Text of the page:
Eleanor belonged to that class of New Yorker whose bloodlines were traced in the manner of racehorses: she was Phipps (sire) out of Deering (dam), by Livingston (sire’s dam) and Porter (dam’s dam).
Born in 1938, during the Depression, to parents who had held on to their money, she was never allowed to buy anything showy or fashionable. It had to be good and it might be costly, but not obviously so to someone outside the walls of New York’s Four Hundred families. She went to Brearley because the women in her father’s family had gone there and because Brearley girls wore shapeless, navy, hand-me-down, Catholic-school uniforms and brown oxfords.
Eleanor’s upbringing had been conducted by a martinet mother and a succession of brisk English nannies who drilled her daily on grammar, hygiene, deportment, and dress. In truth, she wasn’t so much raised up as subjugated, yoked to a set of rules and rituals that rivaled Leviticus for their specificity, rigor, piety, and triviality. On the subject of manners, Mrs. Phipps swore by Emily Post’s diktat that the Chief Virtue of Children was Obedience.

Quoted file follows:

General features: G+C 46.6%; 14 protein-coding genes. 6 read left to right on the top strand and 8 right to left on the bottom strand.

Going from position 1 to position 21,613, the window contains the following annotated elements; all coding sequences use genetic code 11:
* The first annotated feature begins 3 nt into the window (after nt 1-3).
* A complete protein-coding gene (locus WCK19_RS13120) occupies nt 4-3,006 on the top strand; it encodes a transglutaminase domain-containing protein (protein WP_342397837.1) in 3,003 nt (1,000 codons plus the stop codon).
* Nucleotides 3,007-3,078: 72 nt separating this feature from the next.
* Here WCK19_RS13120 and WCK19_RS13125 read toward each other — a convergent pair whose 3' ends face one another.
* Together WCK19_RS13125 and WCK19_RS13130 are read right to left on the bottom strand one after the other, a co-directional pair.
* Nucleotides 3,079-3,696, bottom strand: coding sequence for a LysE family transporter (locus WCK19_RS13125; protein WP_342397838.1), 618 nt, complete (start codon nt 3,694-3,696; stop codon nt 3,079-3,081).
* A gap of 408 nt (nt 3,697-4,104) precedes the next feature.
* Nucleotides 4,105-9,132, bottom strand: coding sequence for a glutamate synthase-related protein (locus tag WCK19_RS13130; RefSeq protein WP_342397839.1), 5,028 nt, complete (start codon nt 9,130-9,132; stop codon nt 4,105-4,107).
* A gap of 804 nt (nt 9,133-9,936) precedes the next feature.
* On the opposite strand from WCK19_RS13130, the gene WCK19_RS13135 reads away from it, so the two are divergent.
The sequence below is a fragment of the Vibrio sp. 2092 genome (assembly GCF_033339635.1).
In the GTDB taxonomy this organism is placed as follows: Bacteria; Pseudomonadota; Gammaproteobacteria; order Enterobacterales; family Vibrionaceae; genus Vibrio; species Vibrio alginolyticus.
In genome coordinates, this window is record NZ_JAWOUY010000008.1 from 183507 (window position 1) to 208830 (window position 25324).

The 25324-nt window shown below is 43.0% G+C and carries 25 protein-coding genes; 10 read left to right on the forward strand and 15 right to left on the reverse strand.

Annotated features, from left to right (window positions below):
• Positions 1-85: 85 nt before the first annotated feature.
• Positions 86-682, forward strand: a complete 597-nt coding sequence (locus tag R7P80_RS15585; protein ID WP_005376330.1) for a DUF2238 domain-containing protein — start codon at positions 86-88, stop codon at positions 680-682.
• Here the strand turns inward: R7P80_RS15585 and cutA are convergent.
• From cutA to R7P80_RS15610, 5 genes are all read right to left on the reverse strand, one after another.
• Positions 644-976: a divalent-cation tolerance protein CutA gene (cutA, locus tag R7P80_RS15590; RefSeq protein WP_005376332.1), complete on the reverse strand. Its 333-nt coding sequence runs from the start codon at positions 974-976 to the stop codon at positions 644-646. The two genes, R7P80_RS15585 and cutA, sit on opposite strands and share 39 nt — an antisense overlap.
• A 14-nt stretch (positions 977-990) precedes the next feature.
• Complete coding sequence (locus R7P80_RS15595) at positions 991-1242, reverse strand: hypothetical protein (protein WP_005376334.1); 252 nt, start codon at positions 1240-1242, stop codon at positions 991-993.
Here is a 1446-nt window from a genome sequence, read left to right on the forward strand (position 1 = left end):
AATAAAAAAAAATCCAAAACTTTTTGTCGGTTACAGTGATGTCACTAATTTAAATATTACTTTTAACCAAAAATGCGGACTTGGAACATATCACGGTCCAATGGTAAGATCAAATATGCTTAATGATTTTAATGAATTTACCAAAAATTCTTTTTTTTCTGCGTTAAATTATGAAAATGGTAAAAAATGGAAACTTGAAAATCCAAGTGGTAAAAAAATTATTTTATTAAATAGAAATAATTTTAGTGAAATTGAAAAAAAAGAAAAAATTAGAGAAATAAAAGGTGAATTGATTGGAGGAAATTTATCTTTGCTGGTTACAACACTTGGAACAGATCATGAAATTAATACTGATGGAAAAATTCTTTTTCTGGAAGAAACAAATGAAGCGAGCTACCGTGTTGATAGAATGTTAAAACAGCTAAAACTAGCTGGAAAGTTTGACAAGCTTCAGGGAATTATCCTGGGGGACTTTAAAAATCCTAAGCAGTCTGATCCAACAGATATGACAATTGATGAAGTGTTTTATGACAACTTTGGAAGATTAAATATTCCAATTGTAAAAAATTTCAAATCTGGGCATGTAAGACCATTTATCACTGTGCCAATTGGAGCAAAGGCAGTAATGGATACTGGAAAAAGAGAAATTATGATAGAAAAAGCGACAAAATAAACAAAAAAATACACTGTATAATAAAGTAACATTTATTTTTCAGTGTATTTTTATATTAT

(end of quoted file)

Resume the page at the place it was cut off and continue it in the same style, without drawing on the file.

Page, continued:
No young human being, any more than a young dog, has the least claim to attractiveness unless it is trained to manners and obedience. The child that whines, interrupts, fusses, fidgets, and does nothing that it is told to do, has not the least power of attraction for any one. . . .
When possible, a child should be taken away the instant it becomes disobedient. It soon learns that it cannot “stay with mother” unless it is well-behaved. This means that it learns self-control in babyhood.
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